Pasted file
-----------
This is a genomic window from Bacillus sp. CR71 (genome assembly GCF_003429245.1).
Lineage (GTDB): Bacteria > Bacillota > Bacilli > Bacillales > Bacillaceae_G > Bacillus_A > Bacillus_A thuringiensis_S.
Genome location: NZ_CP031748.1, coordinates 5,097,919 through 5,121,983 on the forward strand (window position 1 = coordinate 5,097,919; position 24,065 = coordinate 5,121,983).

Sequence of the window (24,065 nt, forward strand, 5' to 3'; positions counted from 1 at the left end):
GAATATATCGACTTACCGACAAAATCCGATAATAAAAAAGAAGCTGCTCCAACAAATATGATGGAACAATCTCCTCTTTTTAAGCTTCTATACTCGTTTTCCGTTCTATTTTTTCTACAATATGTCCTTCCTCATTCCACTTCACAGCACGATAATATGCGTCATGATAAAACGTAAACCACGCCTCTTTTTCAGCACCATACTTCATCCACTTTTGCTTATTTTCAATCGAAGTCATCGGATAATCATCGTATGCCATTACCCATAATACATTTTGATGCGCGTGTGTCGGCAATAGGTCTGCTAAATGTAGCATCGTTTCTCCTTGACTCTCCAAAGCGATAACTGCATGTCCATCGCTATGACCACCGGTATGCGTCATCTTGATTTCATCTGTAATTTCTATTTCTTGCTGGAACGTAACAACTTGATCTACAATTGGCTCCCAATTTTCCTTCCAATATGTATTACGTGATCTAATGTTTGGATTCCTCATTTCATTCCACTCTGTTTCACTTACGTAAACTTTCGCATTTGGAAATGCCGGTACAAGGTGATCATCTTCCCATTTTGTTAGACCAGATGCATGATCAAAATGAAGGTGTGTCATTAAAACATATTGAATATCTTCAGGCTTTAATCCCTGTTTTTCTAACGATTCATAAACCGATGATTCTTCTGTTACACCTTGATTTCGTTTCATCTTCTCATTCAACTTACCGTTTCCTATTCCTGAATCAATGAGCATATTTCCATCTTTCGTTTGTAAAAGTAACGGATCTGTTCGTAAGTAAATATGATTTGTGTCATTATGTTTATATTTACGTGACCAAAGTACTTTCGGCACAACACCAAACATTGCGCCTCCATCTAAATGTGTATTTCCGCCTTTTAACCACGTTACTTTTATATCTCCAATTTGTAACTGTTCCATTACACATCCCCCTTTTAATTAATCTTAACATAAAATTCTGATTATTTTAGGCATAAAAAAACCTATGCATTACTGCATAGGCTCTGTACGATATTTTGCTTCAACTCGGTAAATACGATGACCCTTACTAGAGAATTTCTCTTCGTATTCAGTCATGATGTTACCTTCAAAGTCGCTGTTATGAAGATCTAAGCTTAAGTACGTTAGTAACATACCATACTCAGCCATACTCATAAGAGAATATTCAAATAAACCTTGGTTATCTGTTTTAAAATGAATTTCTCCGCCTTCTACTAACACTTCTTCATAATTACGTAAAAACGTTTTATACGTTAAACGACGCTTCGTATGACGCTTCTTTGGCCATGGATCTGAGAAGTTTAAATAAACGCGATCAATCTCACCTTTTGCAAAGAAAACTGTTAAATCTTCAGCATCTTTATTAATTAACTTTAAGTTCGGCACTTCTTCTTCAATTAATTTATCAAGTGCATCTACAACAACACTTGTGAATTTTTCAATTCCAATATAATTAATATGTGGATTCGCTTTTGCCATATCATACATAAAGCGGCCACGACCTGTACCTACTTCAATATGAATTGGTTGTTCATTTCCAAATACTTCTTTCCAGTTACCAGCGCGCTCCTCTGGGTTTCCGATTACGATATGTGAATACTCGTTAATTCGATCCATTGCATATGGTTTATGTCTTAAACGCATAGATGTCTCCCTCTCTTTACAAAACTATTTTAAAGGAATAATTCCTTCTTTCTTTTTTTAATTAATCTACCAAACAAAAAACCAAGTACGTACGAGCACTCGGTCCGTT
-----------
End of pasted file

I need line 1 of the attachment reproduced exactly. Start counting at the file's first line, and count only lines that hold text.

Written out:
This is a genomic window from Bacillus sp. CR71 (genome assembly GCF_003429245.1).